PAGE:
Checking for Draft System CO2 Leaks – Using The Pressure Gauge Method

check for co2 leaks

For the most part, checking for keg liquid and CO2 leaks is pretty straightforward.  Is beer leaking?  Then you’ve got a liquid leak.  Is there six inches of beer in your kegerator?  That one’s really easy to spot.  If beer is shooting out like a geyser, you’ve got a… fast leak. 🙂

For kegerator CO2 leaks, it’s a generally a little more work, but still pretty easy… spray everything with Star San solution (diluted of course) and look for bubbles.

Related: Step by Step: Finding and Fixing Keg CO2 Leaks

A Problem Spot…

Color coded post o-rings. From our Keg Rebuild Post – Jump To: Replace O-Rings

There is one place on the CO2 side that the soak-everything-with-Star-San method doesn’t really work…. the keg’s gas post.

In my opinion the most difficult spot to check and the cause of many a lost CO2 tanks are… gas post o-rings.

Testing at this point using the “spray bottle method” (spray Star San everywhere and check for bubbles) is impossible or at the very least difficult and messy.  Leaks will only surface here when a gas QD is actually engaged.  The problem is, you can’t easily see that spot when a QD is on.

The problem stated more simply… You need a QD on to see if it’s leaking, but you can’t see it if a QD is on.

Be quick to replace gas side o-rings… I’m quick to replace gas post (and gas dip tube) o-rings. Beyond slow and no-carbing beers, a bad gas side o-ring can lead to empty tanks. That’s a waste of time and money and it’s frustrating.

These o-rings cost pennies each when you buy them in bulk. Liberally replacing these can save time, money and frustration.

The Pressure Gauge Method!

Enter what I call the “pressure gauge method”.  The pressure gauge method can check the entire keg including gas QD connection and any connected tubing without soaking everything and the resulting clean up.

My process for that…

  • Charge your keg with CO2 as usual.  Use your usual serving pressure.  Over-pressurizing can mask leaks that may otherwise show themselves.
  • Remove the CO2 line and replace with a pressure gauge or Spunding Valve – with the adjustable PRV set to a very high pressure so that not gas escapes.
  • After the pressure has stabilized. I mark the current pressure with a wax pencil, or you can just remember what it reads
  • Wait for a couple hours to overnight to see if the gauge drops.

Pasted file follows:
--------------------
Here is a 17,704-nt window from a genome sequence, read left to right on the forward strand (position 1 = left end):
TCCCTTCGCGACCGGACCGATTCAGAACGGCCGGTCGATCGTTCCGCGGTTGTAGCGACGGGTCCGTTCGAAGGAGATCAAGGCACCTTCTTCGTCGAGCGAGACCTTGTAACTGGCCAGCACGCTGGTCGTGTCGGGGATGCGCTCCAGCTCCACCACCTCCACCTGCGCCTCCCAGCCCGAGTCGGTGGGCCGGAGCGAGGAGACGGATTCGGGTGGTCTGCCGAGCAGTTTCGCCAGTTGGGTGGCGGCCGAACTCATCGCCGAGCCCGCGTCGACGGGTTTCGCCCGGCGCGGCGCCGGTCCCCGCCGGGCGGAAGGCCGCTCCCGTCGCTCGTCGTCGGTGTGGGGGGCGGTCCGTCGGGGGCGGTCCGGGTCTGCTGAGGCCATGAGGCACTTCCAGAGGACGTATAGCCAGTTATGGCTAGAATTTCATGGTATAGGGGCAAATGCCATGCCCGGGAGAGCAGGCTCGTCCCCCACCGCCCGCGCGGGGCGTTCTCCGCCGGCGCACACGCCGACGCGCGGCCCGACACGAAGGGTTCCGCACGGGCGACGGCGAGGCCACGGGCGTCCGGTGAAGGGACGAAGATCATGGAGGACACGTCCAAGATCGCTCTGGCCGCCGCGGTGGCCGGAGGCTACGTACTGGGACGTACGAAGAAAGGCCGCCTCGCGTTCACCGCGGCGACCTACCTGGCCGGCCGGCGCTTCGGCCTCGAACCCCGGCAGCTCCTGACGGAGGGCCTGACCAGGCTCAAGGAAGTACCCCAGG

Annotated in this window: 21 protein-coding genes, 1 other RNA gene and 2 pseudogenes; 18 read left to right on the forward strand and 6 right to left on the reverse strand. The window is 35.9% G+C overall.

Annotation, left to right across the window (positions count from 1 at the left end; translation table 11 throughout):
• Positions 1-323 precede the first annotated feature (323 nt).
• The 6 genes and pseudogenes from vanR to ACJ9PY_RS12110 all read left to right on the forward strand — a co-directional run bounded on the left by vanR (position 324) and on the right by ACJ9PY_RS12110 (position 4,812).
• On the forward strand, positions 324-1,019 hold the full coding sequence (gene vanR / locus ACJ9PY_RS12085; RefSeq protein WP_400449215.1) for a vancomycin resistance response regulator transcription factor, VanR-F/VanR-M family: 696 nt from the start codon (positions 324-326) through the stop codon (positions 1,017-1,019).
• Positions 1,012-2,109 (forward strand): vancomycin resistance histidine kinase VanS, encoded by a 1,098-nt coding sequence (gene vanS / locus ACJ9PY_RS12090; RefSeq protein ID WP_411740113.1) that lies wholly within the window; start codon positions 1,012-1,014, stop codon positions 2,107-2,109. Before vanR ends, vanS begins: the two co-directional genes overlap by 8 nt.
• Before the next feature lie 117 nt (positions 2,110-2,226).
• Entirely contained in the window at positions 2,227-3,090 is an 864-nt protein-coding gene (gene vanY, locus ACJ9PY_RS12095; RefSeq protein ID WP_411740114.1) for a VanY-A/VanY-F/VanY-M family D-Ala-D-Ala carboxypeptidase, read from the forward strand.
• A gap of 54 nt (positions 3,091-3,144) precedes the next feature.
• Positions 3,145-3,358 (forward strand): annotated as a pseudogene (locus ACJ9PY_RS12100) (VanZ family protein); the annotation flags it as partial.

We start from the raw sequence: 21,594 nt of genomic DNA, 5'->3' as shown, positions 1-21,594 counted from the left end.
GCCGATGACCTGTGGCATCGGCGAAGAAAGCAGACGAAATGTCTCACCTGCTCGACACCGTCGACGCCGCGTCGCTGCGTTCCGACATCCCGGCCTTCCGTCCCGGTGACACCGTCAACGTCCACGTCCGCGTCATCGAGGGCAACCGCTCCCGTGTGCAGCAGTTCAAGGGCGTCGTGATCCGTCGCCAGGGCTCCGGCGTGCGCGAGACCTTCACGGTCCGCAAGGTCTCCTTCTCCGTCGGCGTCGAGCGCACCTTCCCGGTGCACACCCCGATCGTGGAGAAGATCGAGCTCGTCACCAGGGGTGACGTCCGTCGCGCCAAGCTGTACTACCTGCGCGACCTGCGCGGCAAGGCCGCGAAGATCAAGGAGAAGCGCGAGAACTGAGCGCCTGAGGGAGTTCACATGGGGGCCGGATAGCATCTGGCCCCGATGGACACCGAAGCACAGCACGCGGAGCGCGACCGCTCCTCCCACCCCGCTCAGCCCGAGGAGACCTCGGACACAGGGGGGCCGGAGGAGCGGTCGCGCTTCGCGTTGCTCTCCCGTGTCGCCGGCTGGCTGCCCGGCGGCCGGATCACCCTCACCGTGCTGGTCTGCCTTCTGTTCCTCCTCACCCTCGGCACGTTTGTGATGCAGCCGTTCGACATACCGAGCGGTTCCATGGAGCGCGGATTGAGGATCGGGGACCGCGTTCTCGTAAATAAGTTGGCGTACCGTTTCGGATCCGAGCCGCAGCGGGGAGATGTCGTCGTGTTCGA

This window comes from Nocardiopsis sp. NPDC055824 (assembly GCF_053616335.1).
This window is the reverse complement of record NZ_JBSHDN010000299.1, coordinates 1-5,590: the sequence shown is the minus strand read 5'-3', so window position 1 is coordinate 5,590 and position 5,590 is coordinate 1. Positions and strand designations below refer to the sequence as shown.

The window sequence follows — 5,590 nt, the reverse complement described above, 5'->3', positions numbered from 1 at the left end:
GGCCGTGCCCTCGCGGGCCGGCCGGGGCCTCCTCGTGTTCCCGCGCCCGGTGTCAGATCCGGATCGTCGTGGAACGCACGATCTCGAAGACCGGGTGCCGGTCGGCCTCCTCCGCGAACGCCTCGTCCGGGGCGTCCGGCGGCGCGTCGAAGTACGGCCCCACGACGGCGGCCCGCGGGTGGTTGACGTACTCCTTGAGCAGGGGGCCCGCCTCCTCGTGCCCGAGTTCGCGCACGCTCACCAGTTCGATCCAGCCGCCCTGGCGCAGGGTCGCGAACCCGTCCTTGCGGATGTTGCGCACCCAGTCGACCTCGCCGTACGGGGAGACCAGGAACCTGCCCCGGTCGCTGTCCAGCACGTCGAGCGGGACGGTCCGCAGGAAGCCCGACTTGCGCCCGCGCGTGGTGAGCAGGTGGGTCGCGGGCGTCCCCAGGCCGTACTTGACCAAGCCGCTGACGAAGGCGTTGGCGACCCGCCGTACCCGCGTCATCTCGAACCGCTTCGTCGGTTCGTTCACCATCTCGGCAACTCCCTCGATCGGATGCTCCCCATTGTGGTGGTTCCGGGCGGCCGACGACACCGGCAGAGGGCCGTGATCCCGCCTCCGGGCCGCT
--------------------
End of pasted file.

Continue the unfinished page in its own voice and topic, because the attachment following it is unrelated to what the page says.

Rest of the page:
• If it drops quickly, there is a leak someplace in the system.  Note: If your keg has beer in it that is uncarbonated the pressure will drop some overnight (it is equalizing and carbonating the beer).  What you don’t want is a quick drop in pressure.
  • This technique tests the entire keg including the gas post, o-ring, QD and any tubing that’s connected.
  • In my experience, over long periods of time there will be some slow gauge movement.  I don’t know if these are micro leaks or temperature related, but I’m not really concerned with that, I am looking for a relatively quick drop in pressure.  Something that shows up within a couple hours.

This technique also has the advantage of saving Star San and saving some clean up that’s required when you soak gear in Star San.


Related: Why Won’t My Homebrew Carbonate? Fixing Beer Carbonation Problems


If the CO2 gauge method indicates a leak, you can start spraying with Star San to hunt it down.  If you cannot find the leak, I would suggest changing your gas post o-ring to see if that’s the culprit.  I’m quick to replace o-rings, especially on the gas side.  I have lost a couple full tanks of CO2 to a bad gas post o-ring.  These typically cost just pennies [See: Bulk Keg Orings and Keg Repair Part Numbers].  I would much rather be safe that sorry when it comes to the time, cost and inconvenience of replacing an empty CO2 tank.  After you change the gas o-ring, re-check using the pressure gauge method.

This is one of the many uses of a Spunding Valve – See: Build a Spunding Valve

I’m not suggesting this as a replacement for the Star San spray method.  Practically speaking, I use it as a complement to that to test an otherwise difficult to check spot.  I use the spray method when I keg a beer and use the pressure gauge method periodically or if I otherwise suspect a problem.

Post O-Rings!

For the most part, what we’re checking with the “Pressure Gauge Method” are the keg’s gas o-rings.